Firefighter fears as false alarms dominate calls

Fire alarms in Islington
Image courtesy London Assembly

False alarms are responsible for more than half of all call-outs answered by the firefighters working in Islington’s Junction ward.

That wastes time and could mean too few crews attending real emergencies, according to one veteran member of the London Fire Brigade, who has worked in the ward for over a decade.  He requested anonymity so he could speak to Islington Now freely.

Data from the LFB shows that 54 percent of the 175 calls in Junction so far this year are false alarms, most caused by automatic alarm systems. The fireman said: “You find that you spend all your time trying to find the owners of premises where alarms are going off, when we should be fighting real fires. One day we’ll be left short at a big incident.”

Most of London’s fire services face similar problems, with the majority of calls false alarms. Just 19 percent of Junctions call-outs actually involve fires; and that figure is actually high for London as a whole, where less than 14 percent of all alerts involve fires.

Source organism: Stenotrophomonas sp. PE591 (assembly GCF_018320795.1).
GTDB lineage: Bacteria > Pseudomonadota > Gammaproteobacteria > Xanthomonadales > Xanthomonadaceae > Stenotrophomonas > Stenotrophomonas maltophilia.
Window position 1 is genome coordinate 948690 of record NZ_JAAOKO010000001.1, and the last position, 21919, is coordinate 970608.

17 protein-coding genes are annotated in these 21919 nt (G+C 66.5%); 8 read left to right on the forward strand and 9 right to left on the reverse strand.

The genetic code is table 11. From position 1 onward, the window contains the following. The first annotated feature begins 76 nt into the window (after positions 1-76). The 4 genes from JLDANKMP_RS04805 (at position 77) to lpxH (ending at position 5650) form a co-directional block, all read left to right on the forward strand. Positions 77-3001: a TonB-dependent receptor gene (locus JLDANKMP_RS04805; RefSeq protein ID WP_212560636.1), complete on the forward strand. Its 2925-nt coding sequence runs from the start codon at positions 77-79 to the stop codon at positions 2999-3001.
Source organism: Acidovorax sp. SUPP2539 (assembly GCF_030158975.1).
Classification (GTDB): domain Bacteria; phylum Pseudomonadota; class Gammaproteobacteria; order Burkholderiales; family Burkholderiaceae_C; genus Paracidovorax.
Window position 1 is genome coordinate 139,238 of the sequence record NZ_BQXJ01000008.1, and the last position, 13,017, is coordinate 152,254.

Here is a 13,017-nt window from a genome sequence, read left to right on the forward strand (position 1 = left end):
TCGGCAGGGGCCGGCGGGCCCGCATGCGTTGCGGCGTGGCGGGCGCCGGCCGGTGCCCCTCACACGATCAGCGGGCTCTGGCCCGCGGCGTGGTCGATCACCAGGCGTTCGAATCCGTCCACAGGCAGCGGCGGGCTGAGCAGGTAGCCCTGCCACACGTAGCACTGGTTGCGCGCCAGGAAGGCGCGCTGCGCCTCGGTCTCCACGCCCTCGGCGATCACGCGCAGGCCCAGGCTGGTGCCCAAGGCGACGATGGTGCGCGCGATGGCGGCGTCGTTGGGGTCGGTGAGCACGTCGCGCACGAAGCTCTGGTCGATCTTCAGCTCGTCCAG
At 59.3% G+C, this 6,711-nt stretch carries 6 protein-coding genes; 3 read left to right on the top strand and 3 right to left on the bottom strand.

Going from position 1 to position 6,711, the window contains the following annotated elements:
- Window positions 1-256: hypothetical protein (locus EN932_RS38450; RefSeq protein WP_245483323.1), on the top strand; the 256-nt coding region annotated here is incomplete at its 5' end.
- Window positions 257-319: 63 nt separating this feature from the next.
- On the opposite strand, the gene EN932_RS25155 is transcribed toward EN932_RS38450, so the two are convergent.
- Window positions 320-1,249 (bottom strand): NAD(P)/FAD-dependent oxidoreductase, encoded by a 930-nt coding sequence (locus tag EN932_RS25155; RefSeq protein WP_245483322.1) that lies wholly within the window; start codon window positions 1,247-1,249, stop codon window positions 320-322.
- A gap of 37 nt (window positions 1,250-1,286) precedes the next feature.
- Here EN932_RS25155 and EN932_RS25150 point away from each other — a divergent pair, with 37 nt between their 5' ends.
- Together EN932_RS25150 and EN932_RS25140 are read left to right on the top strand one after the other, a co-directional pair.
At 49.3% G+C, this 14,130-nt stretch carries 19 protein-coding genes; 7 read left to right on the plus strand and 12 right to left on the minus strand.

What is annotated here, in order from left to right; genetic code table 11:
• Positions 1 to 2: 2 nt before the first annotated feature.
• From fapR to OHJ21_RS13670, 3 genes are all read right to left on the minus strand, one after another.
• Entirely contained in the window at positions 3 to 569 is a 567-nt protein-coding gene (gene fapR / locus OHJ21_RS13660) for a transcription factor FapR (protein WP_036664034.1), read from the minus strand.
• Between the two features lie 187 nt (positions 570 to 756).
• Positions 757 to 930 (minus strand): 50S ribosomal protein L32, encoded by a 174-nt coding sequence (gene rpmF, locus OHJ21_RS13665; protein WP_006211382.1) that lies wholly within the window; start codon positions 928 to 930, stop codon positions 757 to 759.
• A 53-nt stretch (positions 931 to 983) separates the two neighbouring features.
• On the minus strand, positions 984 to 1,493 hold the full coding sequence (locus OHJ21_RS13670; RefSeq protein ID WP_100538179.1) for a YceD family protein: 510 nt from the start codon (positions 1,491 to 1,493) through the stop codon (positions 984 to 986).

More than a quarter of calls, 27 percent, are classified as “Special Services”, which can range from helping out at road traffic accidents, dealing with spills of dangerous chemicals or rescuing people from lifts when they have become jammed. Our interviewee said: ”Most of us don’t mind specials, I personally think people should better maintain their lifts, but most of them are valid…it’s better people ring than they leave an incident to escalate.”

Islington Now requested comment from the LFB headquarters for this article but the LFB declined.

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Hywel Davies is a TV and radio journalist. He reports, mostly on international affairs, and is an experienced field and show producer and a highly skilled writer/sub-editor. . He has worked for CNN, the BBC, Arise TV, the Phnom Pehn Post, Deutsche Well and Al Jazeera. He’s lived in Zambia, the UK, China, Hong Kong, Cambodia, Malaysia and Thailand and has travelled to more than 25 countries for assignments. The site is arranged in three sections; TV stories, radio pieces and radio discussions. Click on the links at the top of the home to page to see the subdivisions.